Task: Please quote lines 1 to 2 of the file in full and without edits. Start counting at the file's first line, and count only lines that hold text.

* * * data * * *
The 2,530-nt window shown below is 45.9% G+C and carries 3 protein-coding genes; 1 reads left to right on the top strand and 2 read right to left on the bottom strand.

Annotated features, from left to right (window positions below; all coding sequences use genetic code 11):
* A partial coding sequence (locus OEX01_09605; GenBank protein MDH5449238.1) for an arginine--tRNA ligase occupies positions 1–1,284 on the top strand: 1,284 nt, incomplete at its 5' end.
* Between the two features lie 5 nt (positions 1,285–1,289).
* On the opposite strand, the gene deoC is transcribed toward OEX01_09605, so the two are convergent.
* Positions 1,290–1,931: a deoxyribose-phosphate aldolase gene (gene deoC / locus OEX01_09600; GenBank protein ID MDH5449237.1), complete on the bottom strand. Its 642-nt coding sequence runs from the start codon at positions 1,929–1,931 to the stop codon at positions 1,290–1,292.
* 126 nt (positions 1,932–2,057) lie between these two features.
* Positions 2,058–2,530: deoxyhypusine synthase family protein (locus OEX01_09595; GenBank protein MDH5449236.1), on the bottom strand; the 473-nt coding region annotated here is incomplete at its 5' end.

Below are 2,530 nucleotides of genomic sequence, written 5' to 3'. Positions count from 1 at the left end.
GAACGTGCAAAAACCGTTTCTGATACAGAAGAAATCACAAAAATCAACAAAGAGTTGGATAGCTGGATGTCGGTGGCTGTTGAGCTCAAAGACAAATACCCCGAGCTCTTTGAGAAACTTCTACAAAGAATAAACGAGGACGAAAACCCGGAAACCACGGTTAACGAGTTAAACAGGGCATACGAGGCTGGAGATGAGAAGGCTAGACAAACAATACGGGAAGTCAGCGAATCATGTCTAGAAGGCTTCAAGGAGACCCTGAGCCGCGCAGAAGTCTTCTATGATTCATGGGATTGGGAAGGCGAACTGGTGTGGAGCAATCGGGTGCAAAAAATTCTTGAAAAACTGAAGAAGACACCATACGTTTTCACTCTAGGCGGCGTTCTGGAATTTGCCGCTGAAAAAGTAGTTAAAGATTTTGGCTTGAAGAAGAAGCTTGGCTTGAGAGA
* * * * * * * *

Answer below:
The 2,530-nt window shown below is 45.9% G+C and carries 3 protein-coding genes; 1 reads left to right on the top strand and 2 read right to left on the bottom strand.

Annotated features, from left to right (window positions below; all coding sequences use genetic code 11):